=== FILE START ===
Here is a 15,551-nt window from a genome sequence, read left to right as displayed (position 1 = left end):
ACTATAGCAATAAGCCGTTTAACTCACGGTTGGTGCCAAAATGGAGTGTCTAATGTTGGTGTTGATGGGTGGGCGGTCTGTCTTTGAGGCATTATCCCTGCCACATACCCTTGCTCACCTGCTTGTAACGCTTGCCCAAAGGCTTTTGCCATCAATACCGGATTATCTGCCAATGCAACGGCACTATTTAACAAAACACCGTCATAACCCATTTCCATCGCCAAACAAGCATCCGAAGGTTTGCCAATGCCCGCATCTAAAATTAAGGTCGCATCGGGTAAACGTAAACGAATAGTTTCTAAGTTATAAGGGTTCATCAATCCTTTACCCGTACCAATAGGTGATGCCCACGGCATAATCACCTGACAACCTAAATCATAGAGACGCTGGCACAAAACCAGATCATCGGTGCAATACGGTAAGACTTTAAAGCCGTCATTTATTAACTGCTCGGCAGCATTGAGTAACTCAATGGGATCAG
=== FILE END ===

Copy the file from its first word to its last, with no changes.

Here is a 15,551-nt window from a genome sequence, read left to right as displayed (position 1 = left end):
ACTATAGCAATAAGCCGTTTAACTCACGGTTGGTGCCAAAATGGAGTGTCTAATGTTGGTGTTGATGGGTGGGCGGTCTGTCTTTGAGGCATTATCCCTGCCACATACCCTTGCTCACCTGCTTGTAACGCTTGCCCAAAGGCTTTTGCCATCAATACCGGATTATCTGCCAATGCAACGGCACTATTTAACAAAACACCGTCATAACCCATTTCCATCGCCAAACAAGCATCCGAAGGTTTGCCAATGCCCGCATCTAAAATTAAGGTCGCATCGGGTAAACGTAAACGAATAGTTTCTAAGTTATAAGGGTTCATCAATCCTTTACCCGTACCAATAGGTGATGCCCACGGCATAATCACCTGACAACCTAAATCATAGAGACGCTGGCACAAAACCAGATCATCGGTGCAATACGGTAAGACTTTAAAGCCGTCATTTATTAACTGCTCGGCAGCATTGAGTAACTCAATGGGATCAG